I have close family friends that have served this country. My brother in law fought for this country. My boyfriend was in the navy. My dad is a retired police officer. I would never disrespect them or devalue their service. My question is, why is it when you stand for something it is automatically assumed you’re against the opposite?? It makes no sense to me. I promise it is humanly possible and okay to be for Black Lives Matters, still support the hard working and dedicated officers and know that all lives matters. I promise it’s humanly possible to take a knee to spark conversations/bring awareness and still support our troops. I promise. You should try it.
Programing note! Women’s basketball history on display. The Liberty welcome author Joanne Lannin to the Garden tonight. Look for her table and strike up a conversation (and, perhaps, pick up her book, Finding a Way to Play.)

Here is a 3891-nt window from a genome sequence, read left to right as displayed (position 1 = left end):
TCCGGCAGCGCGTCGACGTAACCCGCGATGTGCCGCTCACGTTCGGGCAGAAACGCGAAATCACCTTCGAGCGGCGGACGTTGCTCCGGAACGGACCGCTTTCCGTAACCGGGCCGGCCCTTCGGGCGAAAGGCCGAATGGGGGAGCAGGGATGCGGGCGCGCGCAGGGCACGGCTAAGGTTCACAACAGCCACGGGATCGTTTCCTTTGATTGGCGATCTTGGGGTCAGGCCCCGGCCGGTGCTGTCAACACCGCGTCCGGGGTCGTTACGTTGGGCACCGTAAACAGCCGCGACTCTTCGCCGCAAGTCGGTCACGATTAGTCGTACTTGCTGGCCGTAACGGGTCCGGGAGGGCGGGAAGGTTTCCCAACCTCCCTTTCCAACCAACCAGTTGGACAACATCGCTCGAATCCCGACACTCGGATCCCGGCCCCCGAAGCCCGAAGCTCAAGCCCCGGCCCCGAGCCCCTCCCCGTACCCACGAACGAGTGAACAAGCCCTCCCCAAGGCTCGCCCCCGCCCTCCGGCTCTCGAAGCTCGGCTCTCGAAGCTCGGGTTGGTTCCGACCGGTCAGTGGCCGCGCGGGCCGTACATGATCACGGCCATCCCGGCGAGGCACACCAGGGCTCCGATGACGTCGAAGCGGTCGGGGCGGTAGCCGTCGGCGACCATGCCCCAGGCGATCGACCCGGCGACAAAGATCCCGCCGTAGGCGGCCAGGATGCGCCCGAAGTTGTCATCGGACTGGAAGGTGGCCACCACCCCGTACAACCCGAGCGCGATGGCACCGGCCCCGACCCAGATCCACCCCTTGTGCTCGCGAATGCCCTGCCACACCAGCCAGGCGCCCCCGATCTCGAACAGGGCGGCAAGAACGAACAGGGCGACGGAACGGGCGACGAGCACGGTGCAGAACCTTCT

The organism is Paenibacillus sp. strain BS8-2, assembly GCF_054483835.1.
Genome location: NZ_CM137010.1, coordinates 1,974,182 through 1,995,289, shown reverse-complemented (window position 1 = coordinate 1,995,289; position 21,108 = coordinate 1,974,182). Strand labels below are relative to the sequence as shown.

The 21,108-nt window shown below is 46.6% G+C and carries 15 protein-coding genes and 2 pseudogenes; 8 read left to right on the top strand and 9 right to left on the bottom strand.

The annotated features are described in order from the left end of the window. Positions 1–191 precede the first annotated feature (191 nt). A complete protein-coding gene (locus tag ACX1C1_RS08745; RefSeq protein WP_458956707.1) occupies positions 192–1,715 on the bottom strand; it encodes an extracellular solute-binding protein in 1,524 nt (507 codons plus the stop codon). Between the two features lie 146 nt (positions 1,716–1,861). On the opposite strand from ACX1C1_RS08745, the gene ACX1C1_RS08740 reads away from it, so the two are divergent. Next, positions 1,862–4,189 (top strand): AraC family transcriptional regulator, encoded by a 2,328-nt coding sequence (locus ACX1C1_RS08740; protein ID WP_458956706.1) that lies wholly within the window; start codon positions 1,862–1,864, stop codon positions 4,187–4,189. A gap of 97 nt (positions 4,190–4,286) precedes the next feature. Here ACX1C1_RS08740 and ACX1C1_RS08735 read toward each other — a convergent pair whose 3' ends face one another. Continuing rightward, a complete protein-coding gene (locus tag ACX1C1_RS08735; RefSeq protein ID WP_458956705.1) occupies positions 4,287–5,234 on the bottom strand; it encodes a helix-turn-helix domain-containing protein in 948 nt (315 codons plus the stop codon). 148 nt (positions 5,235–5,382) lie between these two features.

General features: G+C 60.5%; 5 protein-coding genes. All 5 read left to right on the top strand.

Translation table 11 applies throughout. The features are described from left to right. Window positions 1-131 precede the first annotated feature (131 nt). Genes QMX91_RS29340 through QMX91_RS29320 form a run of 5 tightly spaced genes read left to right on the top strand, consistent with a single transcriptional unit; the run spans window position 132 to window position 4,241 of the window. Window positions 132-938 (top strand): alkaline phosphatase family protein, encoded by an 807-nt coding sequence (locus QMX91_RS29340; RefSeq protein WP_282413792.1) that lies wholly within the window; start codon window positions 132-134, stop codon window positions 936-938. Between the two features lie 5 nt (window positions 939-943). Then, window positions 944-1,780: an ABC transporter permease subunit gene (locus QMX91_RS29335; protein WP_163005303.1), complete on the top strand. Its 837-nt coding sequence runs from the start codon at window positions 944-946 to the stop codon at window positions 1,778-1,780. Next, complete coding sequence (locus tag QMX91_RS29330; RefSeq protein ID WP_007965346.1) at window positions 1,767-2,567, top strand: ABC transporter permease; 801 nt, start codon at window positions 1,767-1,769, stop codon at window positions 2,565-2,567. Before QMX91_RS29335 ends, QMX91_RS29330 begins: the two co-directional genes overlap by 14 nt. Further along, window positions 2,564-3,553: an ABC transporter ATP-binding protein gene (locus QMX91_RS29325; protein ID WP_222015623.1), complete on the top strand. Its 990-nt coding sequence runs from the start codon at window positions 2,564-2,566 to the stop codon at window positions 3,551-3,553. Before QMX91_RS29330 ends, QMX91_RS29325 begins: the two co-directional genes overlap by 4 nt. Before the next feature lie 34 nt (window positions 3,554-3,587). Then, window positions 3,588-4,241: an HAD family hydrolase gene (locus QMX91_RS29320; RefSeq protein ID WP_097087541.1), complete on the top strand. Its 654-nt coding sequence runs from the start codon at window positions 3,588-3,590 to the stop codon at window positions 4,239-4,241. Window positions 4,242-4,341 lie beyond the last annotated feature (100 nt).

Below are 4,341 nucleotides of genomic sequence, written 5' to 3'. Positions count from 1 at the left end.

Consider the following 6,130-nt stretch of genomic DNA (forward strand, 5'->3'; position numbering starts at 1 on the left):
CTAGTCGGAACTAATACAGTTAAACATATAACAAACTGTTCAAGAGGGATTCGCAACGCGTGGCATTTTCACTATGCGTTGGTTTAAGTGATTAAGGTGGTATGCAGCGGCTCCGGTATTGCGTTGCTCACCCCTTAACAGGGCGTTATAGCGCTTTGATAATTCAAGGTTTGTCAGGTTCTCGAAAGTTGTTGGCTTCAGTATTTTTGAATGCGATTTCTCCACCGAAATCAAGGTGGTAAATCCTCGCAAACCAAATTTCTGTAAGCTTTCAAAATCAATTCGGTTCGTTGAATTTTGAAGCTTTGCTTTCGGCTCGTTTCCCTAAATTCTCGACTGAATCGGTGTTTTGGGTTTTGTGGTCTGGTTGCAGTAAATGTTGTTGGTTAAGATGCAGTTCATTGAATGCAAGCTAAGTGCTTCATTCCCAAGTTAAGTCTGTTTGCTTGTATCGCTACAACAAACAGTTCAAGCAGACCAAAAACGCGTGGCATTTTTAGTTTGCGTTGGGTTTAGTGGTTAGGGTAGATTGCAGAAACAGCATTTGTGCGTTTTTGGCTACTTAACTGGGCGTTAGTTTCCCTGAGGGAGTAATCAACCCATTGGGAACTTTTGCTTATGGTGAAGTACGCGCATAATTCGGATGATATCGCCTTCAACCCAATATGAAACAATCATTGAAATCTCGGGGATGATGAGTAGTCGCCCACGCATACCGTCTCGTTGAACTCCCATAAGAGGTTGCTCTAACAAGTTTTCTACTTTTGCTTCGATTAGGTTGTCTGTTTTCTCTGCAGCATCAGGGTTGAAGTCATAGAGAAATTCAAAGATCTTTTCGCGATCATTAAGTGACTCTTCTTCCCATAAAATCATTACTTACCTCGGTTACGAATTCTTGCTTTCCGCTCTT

More library additions: ‘The Final Season’: New book confirms Pat Summitt ‘lived every life lesson she taught’
Jack More, GQ Magazine: If You’re Not Watching the WNBA, You’re Missing Out on Amazing Basketball
The crowd at the Staples Center had been electric all night, pulsing like a college crowd facing down a rival school. The home team had trailed since late in the first quarter, and with a minute and 23 left in the game, all looked lost as the visitors had run out to a 12-point lead. Then everything changed. The good guys mounted a furious comeback, and with 2.1 seconds left in regulation they hit an incredible falling-out-of-bounds three-pointer that pulled them to within two. But that’s when the magic ran out. One made free-throw and an intentional miss to kill the clock later, and the home team had fallen in one of the best basketball games I’d attended in a long time. (Oh, you have to see that falling-out-of-bounds three.)